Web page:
Meanwhile many face serious problems of pollution, lack of clean water, and lack of affordable access to medicine. Here in Ohio we’ve seen toxic algal blooms that stem from agricultural runoff threaten clean water supplies in both lake Erie and the Ohio River. Many in the third world suffer from cholera, typhoid, and other terrible diseases for lack of clean water and access to antibiotics. Plastics that take centuries or longer to decompose are polluting oceans on a planetary scale.

A vanguard of mostly young, enthusiastic and entrepreneurial innovators are using fungi to help address these serious problems. I believe that their efforts, or similar ones, will profoundly improve our world by successfully addressing these problems in the near future.

This summer at the West Virginia annual summer foray we saw Tradd Cotter of Mushroom Mountain give an amazing talk on his current research into low-tech production of narrow-spectrum antibiotics that someday could help third world countries like Haiti get a handle on bacterial disease and water contamination. Despite the cheap, low-tech production methods, Tradd’s lab and research methods are decidedly high-tech and directly inspired by Fleming’s original penicillin research. Mushroom Mountain is really a bio-tech startup!

Tradd and others like Ja Schindler of Fungi for the People and Ty Allchin are refining state of the art methods of mycoremdiation: using fungi to restore or generally clean up habitats. For instance, placing beds of robust species like the wine cap mushroom on the downslope margin of farm fields might be an effective mycofiltration system to prevent excess fertilizer runoff from entering our streams, rivers and lakes. This might be a cheap, natural way to prevent toxic algal blooms.

Eben Bayer and Gavin McIntyre of Ecovative are pioneering ways to make durable packaging material from fungi. And they’re working on training varieties of fungi to consume agricultural waste. They literally make plastic from garbage. Their materials are already replacing polystyrene and other plastics with natural, decomposable materials that come from and return to the soil.

These are just a few highlights of a long list of amazing ideas and recent innovation centered around fungi. It only takes a few of these ideas to succeed to bring about large positive changes to our world, a world shaped in surprisingly many ways by fungi.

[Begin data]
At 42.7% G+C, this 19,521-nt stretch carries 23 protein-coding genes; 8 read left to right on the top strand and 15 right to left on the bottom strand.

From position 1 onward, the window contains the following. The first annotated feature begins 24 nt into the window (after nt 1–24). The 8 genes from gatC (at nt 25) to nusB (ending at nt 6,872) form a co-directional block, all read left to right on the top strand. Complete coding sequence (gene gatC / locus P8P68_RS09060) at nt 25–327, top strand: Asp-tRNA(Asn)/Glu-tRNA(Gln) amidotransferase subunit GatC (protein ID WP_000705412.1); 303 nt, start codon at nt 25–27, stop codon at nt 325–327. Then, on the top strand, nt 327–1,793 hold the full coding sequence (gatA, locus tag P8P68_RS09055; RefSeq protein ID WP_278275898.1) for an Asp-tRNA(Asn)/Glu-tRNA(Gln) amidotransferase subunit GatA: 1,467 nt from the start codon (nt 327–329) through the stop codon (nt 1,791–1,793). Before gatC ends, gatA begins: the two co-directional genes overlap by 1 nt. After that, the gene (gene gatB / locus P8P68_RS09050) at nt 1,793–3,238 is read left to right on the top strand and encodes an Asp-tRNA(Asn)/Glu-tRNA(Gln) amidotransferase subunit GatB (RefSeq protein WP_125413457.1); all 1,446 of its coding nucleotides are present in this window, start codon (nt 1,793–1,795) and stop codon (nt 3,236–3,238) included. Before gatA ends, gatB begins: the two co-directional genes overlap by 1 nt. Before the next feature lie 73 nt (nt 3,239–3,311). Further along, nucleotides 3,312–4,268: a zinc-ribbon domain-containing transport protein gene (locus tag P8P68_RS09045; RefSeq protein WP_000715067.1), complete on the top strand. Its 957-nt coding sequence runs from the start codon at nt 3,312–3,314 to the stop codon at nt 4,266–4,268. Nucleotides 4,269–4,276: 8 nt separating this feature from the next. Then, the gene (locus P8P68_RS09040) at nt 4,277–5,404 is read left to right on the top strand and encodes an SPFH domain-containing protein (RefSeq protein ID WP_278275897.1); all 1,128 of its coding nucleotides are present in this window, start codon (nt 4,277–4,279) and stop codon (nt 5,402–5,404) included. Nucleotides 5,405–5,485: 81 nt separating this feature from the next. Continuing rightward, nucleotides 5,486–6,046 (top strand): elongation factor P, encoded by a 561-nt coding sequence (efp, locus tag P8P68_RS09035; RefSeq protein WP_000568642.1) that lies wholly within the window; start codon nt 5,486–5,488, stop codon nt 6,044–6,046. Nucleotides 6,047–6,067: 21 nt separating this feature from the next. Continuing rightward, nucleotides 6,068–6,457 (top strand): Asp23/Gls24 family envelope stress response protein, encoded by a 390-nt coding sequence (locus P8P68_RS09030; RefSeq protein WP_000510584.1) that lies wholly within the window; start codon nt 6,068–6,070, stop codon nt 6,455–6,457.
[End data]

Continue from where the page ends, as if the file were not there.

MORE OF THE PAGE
September Mushrooms of the Month


This gallery contains 5 photos.

Welcome to the September installment of Mushrooms of the Month. Boletellus projectellus by Walt Sturgeon Hericium americanum by Walt Sturgeon Hericium coralloides by Walt Sturgeon Lycoperdon pyriforme a.k.a. Stump Puffball by Walt Sturgeon Suillus grevillei a.k.a. Larch Bolete by Walt … Continue reading

August Mushrooms of the Month


This gallery contains 5 photos.

Welcome to the August installment of Mushrooms of the Month. Armillaria mellea a.k.a. Honey Mushrooms by Walt Sturgeon Harrya chromapes a.k.a. Yellowfoot Bolete by Walt Sturgeon Humidicutis marginata by Walt Strugeon Hydnum repandum a.k.a. Hedgehog Mushroom by Walt Sturgeon Hygrophoropsis … Continue reading

Poisoned by an Edible Mushroom?

By Debra Shankland

A friend who is somewhat new to collecting and eating wild mushrooms, and who is wisely cautious in this endeavor, recently passed along to me a couple scientific articles reprinted from journals. I found one article very typical in that it examined issues of mushroom poisoning related to misidentification. But another article proved fascinating!

Titled “Edible mushroom-related poisoning: A study on circumstances of mushroom collection, transport, and storage,” it was published in Human and Experimental Toxicology 2015, Vol. 34(7) 718-724. Authors Gawlikowski, Romek and Satora examined the files of 457 adult patients admitted to Krakow’s Department of Clinical Toxicology with wild mushroom poisoning from 2002 to 2009.

That the amanita species (A. phalloides group) were responsible for most of the toxic species poisonings was a yawner. But this statistic made me sit up straight: out of the 457 cases of mushroom poisoning examined, 400 were caused by EDIBLE species. That’s 87.53%! Why? Incorrect processing after harvest.

Something as simple as using a plastic bag, as opposed to a basket and perhaps waxed paper, to hastily collect and store a serendipity find. Something like neglecting the weekend’s harvest until Tuesday. Something like taking Sunday’s yummy leftovers to work for lunch on Wednesday.

That’s right. We’ve all dabbled with danger. Some have tales to prove it. Some may have no idea where their ‘tummy ache’ came from at the time…

Of those 400 edible species poisonings, the main culprit was long-term (2 days or more) storage of prepared mushroom dishes. This was followed by collecting and storing wild-collected mushrooms in plastic bags, storing freshly-collected mushrooms for 2 days or more, high ambient temperatures during harvesting (that’s 77 degrees F or more), or keeping them in the car or campsite at 77 degrees or more for more than 3 hours, or just eating old and beat-up mushrooms.

Please, folks, food poisoning is serious! Now that August is here, high temperatures combined with high humidity is a given. This is a bad combination for collecting wild berries and wild mushrooms. It’s best to overlook that “motherlode” you spied on your way to work unless you can care adequately for such a gift from nature. Practice restraint when in the field, and only take what you can process quickly. No need to be greedy–leave some mature and perhaps overmature specimens where they grow to complete their natural purpose.

Harvest and treat wild mushrooms like the treat they truly are. Take only what you will use today, give your harvest the best of care, double-check the identity, and promptly freeze or use leftovers.

Don’t be poisoned by edible mushrooms!